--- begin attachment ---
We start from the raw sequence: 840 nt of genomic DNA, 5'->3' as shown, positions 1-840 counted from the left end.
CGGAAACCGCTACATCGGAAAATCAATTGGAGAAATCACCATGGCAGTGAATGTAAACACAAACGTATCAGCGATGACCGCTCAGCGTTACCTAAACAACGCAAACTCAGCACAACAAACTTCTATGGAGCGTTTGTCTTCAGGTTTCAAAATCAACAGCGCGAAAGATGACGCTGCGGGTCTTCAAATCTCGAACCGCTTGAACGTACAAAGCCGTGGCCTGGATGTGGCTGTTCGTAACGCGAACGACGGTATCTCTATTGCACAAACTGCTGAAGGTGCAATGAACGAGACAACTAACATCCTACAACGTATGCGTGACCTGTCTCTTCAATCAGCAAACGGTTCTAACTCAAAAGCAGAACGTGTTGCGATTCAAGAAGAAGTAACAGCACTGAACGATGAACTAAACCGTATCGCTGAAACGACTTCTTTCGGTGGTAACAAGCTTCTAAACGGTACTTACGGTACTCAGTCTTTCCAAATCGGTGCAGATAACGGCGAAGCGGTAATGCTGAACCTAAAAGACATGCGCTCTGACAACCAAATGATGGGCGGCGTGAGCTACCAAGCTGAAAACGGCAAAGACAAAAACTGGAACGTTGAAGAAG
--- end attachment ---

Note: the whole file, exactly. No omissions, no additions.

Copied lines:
We start from the raw sequence: 840 nt of genomic DNA, 5'->3' as shown, positions 1-840 counted from the left end.
CGGAAACCGCTACATCGGAAAATCAATTGGAGAAATCACCATGGCAGTGAATGTAAACACAAACGTATCAGCGATGACCGCTCAGCGTTACCTAAACAACGCAAACTCAGCACAACAAACTTCTATGGAGCGTTTGTCTTCAGGTTTCAAAATCAACAGCGCGAAAGATGACGCTGCGGGTCTTCAAATCTCGAACCGCTTGAACGTACAAAGCCGTGGCCTGGATGTGGCTGTTCGTAACGCGAACGACGGTATCTCTATTGCACAAACTGCTGAAGGTGCAATGAACGAGACAACTAACATCCTACAACGTATGCGTGACCTGTCTCTTCAATCAGCAAACGGTTCTAACTCAAAAGCAGAACGTGTTGCGATTCAAGAAGAAGTAACAGCACTGAACGATGAACTAAACCGTATCGCTGAAACGACTTCTTTCGGTGGTAACAAGCTTCTAAACGGTACTTACGGTACTCAGTCTTTCCAAATCGGTGCAGATAACGGCGAAGCGGTAATGCTGAACCTAAAAGACATGCGCTCTGACAACCAAATGATGGGCGGCGTGAGCTACCAAGCTGAAAACGGCAAAGACAAAAACTGGAACGTTGAAGAAG